Travelling Without Connections: Part 3

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I have, in fact, spent time away from my computer!

The Attempts

Having talked about the gut-wrenchingly scary moments of lacking an Internet connection, there are some fairly unorthodox ways both Amelia and I would try to get WiFi connections.

  • I stood on top of a bench in the middle of a national park to get a good connection.
  • At my hostel near Yosemite, I sat in a public toilet for an hour because the WiFi connection was the best in that spot.
  • Amelia would hang out in certain shops on Franklin Street (Chapel Hill’s main street) to ensure she stayed connected to UNC’s WiFi.
  • In a hotel I stayed at, I was forced to restart my iPad once an hour since the WiFi connection would short out after a certain period of time and would refuse to let me back on without a restart. Annoyed me to no end but I was too lazy to dig out my laptop from my suitcase.
  • During my stay in Miami, the WiFi suddenly stopped working when I needed to print my bus tickets and I spent a solid hour trying to figure out how to access the tickets on my laptop when I only had the link in my emails. I forgot about the hotspot feature of my phone completely and am embarrassed at how long it took me to remember its existence.

I’ve also revelled in the lack of connection. The four days without a SIM card meant that I controlled communication with my family, and to avoid my mum’s nagging I would just refuse to turn on the WiFi during the times I knew she’d be awake. Being able to shake off my family’s protective blanket and be on my own for the first time in my life granted me an enormous sense of independence and freedom.

From my own experiences and my chats with Amelia, it’s become clear that millennials tend to rely on a WiFi connection a lot, preferring to stay in touch rather than let go of the responsibility to keep in contact with our friends and family back home. Amelia named at least three connective devices that she brought with her – I myself had four. It’s uncommon to leave laptops and tablets behind at home, even for short trips. I consider it a gift that I’m able to stay so close to my family and friends, even though my reliance on this technology has proven to stress me out remarkably during various situations.

Travelling Without Connections: Part 2

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Yosemite’s a reception dead zone – oh WiFi, where did you go?

The Fear

My unsettling experiences of lacking WiFi are mirrored with my friend Amelia’s, as I’ve said in my previous post. But despite our difficulties in finding a connection, this isn’t a regular occurrence in America: there’s a Starbucks at every corner, free WiFi in almost any cafe or fast-food restaurant. Amelia didn’t buy a SIM card for her smartphone whilst she was in America and is an exception. In the Facebook group for that semester’s exchangees, with over 70 members, there were several posts debating which phone provider to use, sharing family plans, which phone plan would be best; to the best of my knowledge, very few people didn’t get an American SIM. In our conversations throughout the time we’ve known each other, Amelia’s mentioned that it was challenging to go without one and only have to rely on free WiFi – she would feel stressed when she went outside her “safe” zones of the campus and town of Chapel Hill.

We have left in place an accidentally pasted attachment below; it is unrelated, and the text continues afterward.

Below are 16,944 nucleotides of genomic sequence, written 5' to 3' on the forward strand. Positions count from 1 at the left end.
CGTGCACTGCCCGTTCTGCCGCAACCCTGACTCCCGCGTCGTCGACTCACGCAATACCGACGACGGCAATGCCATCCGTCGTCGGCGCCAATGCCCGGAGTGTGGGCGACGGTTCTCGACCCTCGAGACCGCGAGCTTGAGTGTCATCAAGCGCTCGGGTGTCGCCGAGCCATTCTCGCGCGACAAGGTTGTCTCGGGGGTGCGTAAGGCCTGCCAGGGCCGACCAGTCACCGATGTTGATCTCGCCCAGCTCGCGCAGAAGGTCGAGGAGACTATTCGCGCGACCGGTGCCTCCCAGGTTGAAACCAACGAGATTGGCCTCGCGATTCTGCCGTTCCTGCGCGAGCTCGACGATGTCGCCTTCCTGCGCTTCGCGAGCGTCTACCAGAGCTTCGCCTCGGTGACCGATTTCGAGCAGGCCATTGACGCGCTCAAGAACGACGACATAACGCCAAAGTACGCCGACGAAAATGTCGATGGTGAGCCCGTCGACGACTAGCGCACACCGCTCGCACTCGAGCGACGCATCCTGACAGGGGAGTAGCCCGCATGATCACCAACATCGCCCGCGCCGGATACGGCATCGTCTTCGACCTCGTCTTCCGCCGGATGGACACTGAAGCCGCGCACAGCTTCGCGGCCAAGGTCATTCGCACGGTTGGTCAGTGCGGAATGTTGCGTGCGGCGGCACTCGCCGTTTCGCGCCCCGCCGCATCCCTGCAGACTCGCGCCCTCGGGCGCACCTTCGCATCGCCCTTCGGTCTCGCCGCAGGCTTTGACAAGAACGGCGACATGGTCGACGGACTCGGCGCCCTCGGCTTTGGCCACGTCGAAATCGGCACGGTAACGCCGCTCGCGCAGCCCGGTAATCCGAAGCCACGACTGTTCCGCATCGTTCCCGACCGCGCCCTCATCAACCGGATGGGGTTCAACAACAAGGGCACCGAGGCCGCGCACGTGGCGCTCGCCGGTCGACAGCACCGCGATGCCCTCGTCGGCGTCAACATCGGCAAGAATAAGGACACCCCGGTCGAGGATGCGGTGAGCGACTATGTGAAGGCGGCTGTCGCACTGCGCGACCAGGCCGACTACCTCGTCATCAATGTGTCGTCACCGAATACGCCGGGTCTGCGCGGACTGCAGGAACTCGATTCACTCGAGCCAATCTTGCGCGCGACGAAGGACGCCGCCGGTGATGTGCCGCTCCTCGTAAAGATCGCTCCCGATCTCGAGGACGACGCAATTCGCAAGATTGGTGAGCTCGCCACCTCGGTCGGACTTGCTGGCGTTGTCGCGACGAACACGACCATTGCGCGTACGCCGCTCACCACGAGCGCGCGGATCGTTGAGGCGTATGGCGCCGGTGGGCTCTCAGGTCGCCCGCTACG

During some of my travels, I came to view free WiFi as a blessing; specifically during my holiday to Yosemite. Yosemite and my hostel received absolutely zero reception (at least for my AT&T SIM). I relied on free WiFi completely for three or four days. In addition to this, my monthly plan needed renewing and I could barely find a place that received even one bar of connection in the park. I stood on top of a bench for five minutes whilst calling my provider to renew my pre-paid SIM. I would say this this moment was one of the most terrifying of my life: I had only a small window of time to call AT&T to renew my plan or I would risk not having data and minutes for another two or three days. That the last bus of the day was to arrive at any moment during my call had me shaking with worry that I wouldn’t be able to renew my plan in time. This heavy reliance on Internet has me worried for how I’m to travel to other, more remote places in the world. My talks with my tutor revealed that people used to travel and not keep in touch with their friends and relatives, whereas now we stay tightly connected to everyone back home and are constantly updating people on our journeys. I simply can’t imagine not having the ability to let my loved ones know where I am in the world; where a lack of connection worries me, people used to revel in it!

Knowing Amelia and I went through the same trials together gives me a modicum of reassurance, that I’m not the only one so attached to the Internet. Even now, we rely on the Internet to talk, regularly using Facebook messenger and Skype to talk to each other. Amelia’s said she even uses FB messenger to chat to her friends at home in England, even though she’s got her English SIM back and has been home for some time now!

Travelling Without Connections: Part 1

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My victory dance when I activated my American SIM.